Polymer Solar Cells using Self-Assembled Monolayer modified Zinc Oxide/Metal as Cathodes

Introduction Conjugated polymer-based organic solar cells are considered an essential source of inexpensive renewable energy due to their advantages of being fabricated by low-cost and large-area printing and coating techniques on light-weight flexible substrates. Bulk heterojunction (BHJ) solar cells composed of a polymer:fullerene composite layer sandwiched between a transparent metal-oxide anode and a metallic cathode are one of the most successful types of polymer solar cells. However, the performance of these devices is limited by their poor stability due to the vulnerable contact between the polymeric layer and the reactive metals. Thus, it is highly desirable to develop new device architecture that allows stable metals to be used as the cathodic material. Technology description Alex Jen’s laboratory has developed a method to fabricate polymer solar cells comprising a self-assembled monolayer (SAM)-modified ZnO/metal bilayer cathode. This new polymer solar cell structure enables high work function metals such as Ag and Au to be efficiently used as the electron collecting electrode with improved device efficiency and stability. These findings pave the way to the development of solution processed metal electrodes for inexpensive and stable polymer solar cells as thin films of Ag and Au that can be printed from their precursor solutions. Business Opportunity The U.S. market for solar-electric systems/products is projected to grow from $4.2 billion in 2008 to $9.8 billion in 2012. Intellectual Property Position There is a US patent pending on this technology. For more information on this technology contact:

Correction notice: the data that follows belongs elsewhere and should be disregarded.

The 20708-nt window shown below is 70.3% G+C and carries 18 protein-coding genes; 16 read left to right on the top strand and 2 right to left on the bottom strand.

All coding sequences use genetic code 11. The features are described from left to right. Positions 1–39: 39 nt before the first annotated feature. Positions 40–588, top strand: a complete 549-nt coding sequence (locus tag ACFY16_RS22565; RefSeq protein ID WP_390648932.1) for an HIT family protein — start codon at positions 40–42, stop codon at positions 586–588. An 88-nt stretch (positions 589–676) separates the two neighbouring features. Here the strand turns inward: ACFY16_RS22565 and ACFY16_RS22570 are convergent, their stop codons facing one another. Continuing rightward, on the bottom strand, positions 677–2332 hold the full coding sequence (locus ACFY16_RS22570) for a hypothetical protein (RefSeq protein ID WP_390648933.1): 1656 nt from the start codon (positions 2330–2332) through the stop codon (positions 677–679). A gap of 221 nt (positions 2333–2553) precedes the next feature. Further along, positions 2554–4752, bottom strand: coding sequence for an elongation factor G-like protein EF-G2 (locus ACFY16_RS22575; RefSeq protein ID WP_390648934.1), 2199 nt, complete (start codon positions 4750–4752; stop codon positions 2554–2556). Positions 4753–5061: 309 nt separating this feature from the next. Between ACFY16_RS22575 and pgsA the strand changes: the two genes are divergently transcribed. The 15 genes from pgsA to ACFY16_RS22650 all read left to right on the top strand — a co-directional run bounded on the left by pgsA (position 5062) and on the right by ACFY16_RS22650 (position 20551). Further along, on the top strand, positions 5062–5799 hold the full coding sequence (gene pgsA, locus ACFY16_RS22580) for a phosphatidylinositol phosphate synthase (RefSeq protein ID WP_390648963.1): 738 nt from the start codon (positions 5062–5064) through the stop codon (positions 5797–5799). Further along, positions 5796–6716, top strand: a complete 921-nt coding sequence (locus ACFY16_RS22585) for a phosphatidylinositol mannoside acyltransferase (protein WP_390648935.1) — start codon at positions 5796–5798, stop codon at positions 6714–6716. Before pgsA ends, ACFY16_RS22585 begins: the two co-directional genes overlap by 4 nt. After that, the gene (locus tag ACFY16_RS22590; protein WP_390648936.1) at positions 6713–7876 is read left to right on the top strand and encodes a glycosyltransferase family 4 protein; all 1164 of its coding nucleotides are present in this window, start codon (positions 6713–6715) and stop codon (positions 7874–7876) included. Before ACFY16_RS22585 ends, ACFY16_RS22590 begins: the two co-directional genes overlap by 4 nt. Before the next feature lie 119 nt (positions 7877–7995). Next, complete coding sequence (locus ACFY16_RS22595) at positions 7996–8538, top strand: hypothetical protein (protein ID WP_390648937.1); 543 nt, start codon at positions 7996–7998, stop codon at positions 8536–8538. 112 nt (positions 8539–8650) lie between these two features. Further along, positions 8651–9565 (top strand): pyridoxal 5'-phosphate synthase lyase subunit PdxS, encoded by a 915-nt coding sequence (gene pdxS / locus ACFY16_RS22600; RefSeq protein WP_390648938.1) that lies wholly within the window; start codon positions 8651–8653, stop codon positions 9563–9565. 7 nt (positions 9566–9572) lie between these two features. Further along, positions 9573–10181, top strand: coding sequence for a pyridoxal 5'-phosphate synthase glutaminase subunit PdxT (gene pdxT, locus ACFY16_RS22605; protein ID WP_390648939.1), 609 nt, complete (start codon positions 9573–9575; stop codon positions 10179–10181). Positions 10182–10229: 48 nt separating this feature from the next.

Bolong Cao, Ph.D. Licensing Officer, Invention Licensing bolongc@u.washington.edu 206-685-9348

Type of Offer: Licensing



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